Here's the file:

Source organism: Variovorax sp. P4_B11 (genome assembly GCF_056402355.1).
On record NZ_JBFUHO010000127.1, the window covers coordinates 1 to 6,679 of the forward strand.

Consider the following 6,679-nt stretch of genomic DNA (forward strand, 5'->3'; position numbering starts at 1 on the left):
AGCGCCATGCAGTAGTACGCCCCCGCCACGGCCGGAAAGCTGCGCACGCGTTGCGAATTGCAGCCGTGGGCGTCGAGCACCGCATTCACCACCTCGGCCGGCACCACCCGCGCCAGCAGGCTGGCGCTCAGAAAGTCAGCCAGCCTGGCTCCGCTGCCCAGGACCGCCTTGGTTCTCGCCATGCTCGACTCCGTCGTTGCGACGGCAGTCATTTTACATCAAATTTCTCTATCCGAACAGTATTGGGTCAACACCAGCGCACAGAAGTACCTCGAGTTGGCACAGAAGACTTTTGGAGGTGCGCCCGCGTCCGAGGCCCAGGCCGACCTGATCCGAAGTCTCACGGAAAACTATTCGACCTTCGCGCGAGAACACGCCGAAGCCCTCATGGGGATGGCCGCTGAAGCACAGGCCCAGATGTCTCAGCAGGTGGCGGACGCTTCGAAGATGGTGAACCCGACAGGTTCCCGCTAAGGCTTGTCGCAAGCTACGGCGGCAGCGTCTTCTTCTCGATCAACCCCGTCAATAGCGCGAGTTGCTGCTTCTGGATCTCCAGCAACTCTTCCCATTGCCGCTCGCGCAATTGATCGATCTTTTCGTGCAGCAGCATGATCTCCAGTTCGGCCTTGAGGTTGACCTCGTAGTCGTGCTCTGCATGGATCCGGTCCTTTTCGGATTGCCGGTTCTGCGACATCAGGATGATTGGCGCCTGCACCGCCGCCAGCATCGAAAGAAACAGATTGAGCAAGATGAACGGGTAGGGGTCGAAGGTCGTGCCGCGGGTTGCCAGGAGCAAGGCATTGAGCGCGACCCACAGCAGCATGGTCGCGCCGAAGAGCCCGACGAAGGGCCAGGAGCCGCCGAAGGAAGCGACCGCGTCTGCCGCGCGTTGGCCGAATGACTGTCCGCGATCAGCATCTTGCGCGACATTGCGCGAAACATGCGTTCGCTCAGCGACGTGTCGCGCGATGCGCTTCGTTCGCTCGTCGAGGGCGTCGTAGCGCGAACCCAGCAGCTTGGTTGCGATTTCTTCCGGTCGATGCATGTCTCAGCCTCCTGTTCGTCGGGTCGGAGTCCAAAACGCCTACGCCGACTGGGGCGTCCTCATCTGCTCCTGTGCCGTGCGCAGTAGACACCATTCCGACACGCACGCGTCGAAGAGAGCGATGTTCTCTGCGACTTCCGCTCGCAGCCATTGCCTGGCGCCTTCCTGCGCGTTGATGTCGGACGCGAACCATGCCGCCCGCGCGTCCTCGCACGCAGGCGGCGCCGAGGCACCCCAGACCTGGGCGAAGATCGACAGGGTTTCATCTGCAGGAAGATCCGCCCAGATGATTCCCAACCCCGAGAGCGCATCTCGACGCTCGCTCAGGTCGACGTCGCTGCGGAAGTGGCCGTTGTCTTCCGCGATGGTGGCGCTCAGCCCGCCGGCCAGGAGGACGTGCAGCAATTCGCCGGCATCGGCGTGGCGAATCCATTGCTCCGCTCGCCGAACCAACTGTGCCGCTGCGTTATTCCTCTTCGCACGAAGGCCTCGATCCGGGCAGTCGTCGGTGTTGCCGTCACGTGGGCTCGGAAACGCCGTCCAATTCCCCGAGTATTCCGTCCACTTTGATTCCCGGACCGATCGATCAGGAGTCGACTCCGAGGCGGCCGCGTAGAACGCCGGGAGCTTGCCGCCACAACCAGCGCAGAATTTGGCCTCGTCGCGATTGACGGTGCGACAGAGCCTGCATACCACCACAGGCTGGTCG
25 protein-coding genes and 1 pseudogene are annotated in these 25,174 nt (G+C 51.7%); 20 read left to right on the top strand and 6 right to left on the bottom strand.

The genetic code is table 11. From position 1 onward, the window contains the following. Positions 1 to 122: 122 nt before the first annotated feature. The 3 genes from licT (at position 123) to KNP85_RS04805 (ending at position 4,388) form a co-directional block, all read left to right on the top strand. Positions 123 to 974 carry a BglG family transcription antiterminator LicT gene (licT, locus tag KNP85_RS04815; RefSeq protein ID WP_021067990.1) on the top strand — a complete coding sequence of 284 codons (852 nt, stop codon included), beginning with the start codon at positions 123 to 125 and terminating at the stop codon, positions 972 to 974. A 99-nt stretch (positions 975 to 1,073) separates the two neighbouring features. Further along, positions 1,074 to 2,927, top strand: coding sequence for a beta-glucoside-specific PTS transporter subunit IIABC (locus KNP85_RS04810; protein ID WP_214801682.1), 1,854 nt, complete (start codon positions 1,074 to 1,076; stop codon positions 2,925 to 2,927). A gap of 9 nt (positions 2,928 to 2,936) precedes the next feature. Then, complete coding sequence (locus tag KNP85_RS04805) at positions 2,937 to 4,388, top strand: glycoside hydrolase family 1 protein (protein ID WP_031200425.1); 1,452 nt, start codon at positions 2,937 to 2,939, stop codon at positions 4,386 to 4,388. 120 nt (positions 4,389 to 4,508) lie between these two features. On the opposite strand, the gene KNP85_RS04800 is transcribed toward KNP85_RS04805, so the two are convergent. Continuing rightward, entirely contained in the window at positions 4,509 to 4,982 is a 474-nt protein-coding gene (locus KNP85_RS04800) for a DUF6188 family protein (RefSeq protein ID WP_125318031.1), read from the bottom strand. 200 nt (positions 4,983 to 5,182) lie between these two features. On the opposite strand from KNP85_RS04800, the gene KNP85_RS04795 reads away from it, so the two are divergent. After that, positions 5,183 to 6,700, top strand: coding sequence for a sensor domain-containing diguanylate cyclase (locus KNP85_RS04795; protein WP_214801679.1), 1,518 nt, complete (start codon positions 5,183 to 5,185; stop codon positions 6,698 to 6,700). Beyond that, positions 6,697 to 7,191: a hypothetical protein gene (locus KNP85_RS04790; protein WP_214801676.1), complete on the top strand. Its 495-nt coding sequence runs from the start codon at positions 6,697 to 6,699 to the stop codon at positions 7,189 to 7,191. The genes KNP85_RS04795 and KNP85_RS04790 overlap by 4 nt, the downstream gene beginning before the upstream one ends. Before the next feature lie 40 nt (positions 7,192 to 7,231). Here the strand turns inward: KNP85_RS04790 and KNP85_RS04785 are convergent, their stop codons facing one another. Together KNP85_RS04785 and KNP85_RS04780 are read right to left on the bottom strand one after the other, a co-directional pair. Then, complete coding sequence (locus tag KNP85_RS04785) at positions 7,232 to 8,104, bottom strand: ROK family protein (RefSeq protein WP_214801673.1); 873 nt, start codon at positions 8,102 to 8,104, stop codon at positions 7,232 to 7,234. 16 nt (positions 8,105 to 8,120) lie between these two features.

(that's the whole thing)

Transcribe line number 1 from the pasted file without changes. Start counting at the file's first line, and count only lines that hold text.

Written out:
Source organism: Variovorax sp. P4_B11 (genome assembly GCF_056402355.1).